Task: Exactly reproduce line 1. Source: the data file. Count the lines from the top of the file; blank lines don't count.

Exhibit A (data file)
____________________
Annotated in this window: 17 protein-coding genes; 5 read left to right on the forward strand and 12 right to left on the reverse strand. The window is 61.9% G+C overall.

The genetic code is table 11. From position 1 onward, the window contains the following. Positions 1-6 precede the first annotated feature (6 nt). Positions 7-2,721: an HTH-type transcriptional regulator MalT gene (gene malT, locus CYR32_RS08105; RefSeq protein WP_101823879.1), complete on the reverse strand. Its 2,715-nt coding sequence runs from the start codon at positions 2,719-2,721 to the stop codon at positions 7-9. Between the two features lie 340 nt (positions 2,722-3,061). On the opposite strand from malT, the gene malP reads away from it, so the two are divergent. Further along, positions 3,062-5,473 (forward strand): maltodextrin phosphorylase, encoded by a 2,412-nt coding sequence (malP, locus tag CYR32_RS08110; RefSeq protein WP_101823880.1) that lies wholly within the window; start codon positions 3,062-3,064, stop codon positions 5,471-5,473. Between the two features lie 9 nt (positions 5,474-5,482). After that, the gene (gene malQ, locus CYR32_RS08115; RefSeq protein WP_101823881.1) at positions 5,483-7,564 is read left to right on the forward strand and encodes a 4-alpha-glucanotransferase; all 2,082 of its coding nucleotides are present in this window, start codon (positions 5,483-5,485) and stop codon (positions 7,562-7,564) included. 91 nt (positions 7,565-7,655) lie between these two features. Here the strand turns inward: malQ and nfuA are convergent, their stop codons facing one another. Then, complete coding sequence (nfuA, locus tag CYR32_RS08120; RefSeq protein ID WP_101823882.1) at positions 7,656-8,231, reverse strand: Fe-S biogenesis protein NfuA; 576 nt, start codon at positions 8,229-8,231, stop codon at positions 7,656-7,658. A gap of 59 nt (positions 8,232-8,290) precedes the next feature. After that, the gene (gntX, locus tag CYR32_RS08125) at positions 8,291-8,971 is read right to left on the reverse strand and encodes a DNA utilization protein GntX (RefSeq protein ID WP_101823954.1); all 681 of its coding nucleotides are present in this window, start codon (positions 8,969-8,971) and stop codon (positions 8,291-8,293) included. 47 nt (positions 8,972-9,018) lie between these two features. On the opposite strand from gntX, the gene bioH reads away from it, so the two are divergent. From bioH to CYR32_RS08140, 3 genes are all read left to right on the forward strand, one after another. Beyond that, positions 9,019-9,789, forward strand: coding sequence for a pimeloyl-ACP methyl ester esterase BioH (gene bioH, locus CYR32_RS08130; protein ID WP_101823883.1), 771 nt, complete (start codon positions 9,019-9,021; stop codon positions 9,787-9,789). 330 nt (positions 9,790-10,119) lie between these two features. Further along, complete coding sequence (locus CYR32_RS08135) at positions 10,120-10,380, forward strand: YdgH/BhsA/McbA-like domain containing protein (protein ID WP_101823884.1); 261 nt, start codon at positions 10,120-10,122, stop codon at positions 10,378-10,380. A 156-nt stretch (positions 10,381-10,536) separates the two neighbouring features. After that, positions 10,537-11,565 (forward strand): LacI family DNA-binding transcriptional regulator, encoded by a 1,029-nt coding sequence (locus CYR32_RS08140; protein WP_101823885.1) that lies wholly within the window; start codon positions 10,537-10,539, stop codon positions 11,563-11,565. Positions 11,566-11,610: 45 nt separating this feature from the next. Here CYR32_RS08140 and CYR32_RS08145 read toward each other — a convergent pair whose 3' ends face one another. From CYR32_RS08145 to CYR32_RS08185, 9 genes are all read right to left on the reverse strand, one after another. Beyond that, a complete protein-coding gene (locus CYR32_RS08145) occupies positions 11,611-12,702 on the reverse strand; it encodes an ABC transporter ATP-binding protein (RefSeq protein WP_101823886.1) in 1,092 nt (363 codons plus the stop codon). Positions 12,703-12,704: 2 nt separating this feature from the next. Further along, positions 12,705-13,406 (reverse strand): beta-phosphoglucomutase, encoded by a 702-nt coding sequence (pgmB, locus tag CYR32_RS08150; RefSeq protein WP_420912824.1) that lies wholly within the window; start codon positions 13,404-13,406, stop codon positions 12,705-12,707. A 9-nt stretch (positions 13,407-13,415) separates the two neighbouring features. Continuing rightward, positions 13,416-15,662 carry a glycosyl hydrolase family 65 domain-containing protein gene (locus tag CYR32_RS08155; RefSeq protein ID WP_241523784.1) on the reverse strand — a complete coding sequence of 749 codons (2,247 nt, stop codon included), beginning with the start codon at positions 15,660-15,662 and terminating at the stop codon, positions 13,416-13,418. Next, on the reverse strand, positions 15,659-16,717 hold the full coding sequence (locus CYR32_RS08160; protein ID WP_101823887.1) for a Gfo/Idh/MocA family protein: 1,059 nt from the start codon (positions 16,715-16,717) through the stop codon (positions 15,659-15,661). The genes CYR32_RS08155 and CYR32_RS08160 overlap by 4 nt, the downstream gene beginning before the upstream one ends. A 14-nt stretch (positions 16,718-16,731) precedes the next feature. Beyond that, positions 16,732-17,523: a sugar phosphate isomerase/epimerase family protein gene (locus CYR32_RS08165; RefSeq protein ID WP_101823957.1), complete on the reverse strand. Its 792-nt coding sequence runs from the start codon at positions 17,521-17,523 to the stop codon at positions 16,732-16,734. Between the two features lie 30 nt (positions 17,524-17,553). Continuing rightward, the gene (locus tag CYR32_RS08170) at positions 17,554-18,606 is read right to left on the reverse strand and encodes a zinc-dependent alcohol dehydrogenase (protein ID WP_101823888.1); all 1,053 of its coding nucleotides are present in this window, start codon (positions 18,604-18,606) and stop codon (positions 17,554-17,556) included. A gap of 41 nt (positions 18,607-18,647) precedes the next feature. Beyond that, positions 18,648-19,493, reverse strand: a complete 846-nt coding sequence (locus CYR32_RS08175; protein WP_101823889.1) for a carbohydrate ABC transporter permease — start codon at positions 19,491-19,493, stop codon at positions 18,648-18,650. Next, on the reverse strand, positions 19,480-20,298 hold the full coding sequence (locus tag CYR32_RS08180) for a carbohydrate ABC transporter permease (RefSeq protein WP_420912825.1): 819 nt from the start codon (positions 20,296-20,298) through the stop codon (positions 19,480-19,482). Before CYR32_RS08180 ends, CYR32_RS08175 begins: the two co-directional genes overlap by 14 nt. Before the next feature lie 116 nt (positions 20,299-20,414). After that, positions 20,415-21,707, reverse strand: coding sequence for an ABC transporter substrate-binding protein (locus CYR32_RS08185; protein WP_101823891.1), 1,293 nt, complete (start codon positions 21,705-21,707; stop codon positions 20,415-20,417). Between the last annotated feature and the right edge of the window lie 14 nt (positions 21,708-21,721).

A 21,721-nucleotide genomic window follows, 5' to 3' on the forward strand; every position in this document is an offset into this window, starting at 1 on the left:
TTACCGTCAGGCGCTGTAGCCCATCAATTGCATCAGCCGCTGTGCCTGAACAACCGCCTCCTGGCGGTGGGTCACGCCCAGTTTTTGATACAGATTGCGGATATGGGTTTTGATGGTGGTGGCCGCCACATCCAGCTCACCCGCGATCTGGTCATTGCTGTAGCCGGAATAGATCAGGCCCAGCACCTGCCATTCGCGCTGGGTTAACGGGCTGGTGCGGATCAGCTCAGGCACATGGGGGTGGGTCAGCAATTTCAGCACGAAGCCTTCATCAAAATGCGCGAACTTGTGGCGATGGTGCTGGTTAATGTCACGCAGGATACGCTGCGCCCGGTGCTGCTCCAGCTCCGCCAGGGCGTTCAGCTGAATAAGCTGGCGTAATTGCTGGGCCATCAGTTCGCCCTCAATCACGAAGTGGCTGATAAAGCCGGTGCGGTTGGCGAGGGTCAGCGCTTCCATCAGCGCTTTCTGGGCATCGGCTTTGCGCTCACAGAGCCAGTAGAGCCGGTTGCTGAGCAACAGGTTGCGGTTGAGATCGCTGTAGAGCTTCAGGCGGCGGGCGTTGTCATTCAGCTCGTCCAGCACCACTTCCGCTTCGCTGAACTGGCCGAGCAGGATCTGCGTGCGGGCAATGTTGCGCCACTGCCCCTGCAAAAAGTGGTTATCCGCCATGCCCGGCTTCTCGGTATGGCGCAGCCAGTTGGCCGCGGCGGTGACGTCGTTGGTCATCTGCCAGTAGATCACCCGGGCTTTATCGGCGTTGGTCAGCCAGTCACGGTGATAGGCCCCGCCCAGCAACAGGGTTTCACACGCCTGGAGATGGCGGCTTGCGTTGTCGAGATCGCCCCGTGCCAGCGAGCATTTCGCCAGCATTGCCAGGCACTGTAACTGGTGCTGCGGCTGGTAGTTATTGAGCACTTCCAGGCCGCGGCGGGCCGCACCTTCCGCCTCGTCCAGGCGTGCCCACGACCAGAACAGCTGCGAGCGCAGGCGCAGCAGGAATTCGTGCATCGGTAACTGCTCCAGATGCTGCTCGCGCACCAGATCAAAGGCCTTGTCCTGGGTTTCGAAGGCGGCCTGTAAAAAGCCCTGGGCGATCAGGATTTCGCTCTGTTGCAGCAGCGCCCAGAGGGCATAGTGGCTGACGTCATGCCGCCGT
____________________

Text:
Annotated in this window: 17 protein-coding genes; 5 read left to right on the forward strand and 12 right to left on the reverse strand. The window is 61.9% G+C overall.